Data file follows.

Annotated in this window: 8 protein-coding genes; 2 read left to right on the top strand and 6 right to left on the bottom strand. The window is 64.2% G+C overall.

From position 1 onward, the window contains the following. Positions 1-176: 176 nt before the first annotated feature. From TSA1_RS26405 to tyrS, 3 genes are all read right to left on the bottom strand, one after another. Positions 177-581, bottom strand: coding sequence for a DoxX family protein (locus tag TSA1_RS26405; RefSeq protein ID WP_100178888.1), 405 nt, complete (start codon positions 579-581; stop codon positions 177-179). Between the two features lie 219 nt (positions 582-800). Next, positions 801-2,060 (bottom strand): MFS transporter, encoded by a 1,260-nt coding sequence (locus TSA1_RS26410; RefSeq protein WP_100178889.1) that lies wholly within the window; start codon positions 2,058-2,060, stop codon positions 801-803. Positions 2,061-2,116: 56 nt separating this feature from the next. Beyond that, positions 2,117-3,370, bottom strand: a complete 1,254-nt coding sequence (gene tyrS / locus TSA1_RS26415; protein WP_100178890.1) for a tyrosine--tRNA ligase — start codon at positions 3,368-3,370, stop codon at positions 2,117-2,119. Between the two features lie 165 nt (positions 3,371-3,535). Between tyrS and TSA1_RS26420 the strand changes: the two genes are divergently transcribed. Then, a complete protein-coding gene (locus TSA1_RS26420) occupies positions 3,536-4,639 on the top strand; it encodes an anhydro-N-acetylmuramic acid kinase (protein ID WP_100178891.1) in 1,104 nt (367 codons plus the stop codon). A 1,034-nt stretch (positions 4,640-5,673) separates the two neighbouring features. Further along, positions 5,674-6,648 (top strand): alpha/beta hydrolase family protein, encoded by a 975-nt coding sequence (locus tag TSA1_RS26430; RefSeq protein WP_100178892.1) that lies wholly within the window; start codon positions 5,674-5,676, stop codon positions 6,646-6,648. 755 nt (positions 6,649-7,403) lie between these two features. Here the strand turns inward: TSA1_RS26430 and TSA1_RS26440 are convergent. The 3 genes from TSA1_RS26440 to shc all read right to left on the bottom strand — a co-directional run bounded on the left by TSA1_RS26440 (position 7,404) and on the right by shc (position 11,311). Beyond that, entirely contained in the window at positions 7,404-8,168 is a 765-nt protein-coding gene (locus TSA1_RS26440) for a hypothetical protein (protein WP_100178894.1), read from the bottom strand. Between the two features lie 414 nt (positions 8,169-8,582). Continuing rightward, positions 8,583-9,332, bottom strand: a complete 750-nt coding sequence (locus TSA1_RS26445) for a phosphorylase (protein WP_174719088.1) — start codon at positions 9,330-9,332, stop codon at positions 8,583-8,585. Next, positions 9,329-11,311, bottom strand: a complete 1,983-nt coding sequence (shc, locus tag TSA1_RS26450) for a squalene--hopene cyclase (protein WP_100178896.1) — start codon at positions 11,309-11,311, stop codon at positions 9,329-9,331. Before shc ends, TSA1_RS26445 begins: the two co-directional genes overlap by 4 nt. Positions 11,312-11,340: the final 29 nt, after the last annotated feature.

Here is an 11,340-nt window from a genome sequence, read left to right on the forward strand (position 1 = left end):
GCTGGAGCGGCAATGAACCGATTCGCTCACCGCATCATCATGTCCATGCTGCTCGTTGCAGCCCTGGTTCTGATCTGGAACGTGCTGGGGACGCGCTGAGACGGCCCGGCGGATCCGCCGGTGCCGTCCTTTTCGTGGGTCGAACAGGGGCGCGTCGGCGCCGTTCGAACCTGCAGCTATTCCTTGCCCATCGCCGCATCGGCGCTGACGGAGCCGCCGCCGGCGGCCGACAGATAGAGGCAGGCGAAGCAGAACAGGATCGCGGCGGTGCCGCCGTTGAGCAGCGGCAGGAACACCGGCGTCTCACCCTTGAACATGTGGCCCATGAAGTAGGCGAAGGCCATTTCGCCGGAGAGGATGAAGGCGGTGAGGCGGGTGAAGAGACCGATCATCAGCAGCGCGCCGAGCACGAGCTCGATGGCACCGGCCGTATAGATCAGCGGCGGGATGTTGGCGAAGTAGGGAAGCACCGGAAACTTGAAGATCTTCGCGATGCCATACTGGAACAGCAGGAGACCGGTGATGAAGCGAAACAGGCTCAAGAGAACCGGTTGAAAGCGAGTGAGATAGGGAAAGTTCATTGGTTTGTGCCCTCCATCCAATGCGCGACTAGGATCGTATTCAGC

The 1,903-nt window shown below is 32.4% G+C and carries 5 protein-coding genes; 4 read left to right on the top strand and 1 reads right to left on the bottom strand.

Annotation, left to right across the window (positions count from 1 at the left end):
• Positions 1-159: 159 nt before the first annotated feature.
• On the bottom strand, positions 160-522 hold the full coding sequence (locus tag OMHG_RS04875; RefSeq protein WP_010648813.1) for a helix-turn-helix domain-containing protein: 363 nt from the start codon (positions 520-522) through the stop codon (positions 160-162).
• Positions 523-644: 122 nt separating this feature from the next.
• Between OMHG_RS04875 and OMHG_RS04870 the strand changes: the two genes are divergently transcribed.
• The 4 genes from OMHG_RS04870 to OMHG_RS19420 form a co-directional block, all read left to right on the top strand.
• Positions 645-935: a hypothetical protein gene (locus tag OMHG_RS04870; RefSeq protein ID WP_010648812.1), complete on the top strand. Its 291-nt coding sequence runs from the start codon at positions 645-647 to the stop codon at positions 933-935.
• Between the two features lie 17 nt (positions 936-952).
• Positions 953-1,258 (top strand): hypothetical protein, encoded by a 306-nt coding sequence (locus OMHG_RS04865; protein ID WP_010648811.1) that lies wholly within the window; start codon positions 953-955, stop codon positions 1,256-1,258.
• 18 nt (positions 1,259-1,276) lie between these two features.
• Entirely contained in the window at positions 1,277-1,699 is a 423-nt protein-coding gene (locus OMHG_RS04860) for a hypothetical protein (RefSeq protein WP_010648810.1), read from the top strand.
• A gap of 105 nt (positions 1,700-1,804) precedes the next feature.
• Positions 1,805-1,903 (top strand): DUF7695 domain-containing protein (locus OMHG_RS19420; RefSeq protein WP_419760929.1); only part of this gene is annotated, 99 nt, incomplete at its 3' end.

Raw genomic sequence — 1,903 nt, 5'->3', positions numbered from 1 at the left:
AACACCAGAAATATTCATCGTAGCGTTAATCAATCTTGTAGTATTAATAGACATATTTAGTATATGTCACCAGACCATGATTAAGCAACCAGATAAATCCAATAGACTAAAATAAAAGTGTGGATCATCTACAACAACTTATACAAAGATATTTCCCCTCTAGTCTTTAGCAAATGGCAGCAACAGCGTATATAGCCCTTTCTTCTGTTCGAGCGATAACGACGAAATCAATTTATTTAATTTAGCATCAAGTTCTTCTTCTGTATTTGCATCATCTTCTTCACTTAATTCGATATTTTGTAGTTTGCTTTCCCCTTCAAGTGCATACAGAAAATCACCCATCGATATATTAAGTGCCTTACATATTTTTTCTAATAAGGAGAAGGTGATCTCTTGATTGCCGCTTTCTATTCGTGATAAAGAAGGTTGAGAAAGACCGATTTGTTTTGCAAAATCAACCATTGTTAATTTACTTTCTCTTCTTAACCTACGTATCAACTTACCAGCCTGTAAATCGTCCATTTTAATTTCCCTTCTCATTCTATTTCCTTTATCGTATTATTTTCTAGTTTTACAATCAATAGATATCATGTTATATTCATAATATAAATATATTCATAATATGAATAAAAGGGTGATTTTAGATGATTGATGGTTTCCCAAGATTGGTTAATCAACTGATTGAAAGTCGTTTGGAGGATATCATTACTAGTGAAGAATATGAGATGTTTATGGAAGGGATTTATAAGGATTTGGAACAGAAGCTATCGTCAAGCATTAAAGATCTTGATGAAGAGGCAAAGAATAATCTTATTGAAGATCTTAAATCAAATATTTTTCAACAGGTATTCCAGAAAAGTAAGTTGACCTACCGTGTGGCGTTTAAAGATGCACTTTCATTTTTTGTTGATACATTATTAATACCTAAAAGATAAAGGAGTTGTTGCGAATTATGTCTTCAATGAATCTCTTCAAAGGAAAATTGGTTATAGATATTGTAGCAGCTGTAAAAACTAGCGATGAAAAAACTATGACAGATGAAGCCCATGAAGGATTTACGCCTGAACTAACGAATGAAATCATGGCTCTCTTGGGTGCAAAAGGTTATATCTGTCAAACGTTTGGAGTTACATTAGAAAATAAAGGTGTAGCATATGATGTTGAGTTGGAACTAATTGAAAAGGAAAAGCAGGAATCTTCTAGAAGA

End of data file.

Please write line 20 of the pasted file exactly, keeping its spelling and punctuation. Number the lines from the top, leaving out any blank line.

AACACCAGAAATATTCATCGTAGCGTTAATCAATCTTGTAGTATTAATAGACATATTTAGTATATGTCACCAGACCATGATTAAGCAACCAGATAAATCCAATAGACTAAAATAAAAGTGTGGATCATCTACAACAACTTATACAAAGATATTTCCCCTCTAGTCTTTAGCAAATGGCAGCAACAGCGTATATAGCCCTTTCTTCTGTTCGAGCGATAACGACGAAATCAATTTATTTAATTTAGCATCAAGTTCTTCTTCTGTATTTGCATCATCTTCTTCACTTAATTCGATATTTTGTAGTTTGCTTTCCCCTTCAAGTGCATACAGAAAATCACCCATCGATATATTAAGTGCCTTACATATTTTTTCTAATAAGGAGAAGGTGATCTCTTGATTGCCGCTTTCTATTCGTGATAAAGAAGGTTGAGAAAGACCGATTTGTTTTGCAAAATCAACCATTGTTAATTTACTTTCTCTTCTTAACCTACGTATCAACTTACCAGCCTGTAAATCGTCCATTTTAATTTCCCTTCTCATTCTATTTCCTTTATCGTATTATTTTCTAGTTTTACAATCAATAGATATCATGTTATATTCATAATATAAATATATTCATAATATGAATAAAAGGGTGATTTTAGATGATTGATGGTTTCCCAAGATTGGTTAATCAACTGATTGAAAGTCGTTTGGAGGATATCATTACTAGTGAAGAATATGAGATGTTTATGGAAGGGATTTATAAGGATTTGGAACAGAAGCTATCGTCAAGCATTAAAGATCTTGATGAAGAGGCAAAGAATAATCTTATTGAAGATCTTAAATCAAATATTTTTCAACAGGTATTCCAGAAAAGTAAGTTGACCTACCGTGTGGCGTTTAAAGATGCACTTTCATTTTTTGTTGATACATTATTAATACCTAAAAGATAAAGGAGTTGTTGCGAATTATGTCTTCAATGAATCTCTTCAAAGGAAAATTGGTTATAGATATTGTAGCAGCTGTAAAAACTAGCGATGAAAAAACTATGACAGATGAAGCCCATGAAGGATTTACGCCTGAACTAACGAATGAAATCATGGCTCTCTTGGGTGCAAAAGGTTATATCTGTCAAACGTTTGGAGTTACATTAGAAAATAAAGGTGTAGCATATGATGTTGAGTTGGAACTAATTGAAAAGGAAAAGCAGGAATCTTCTAGAAGA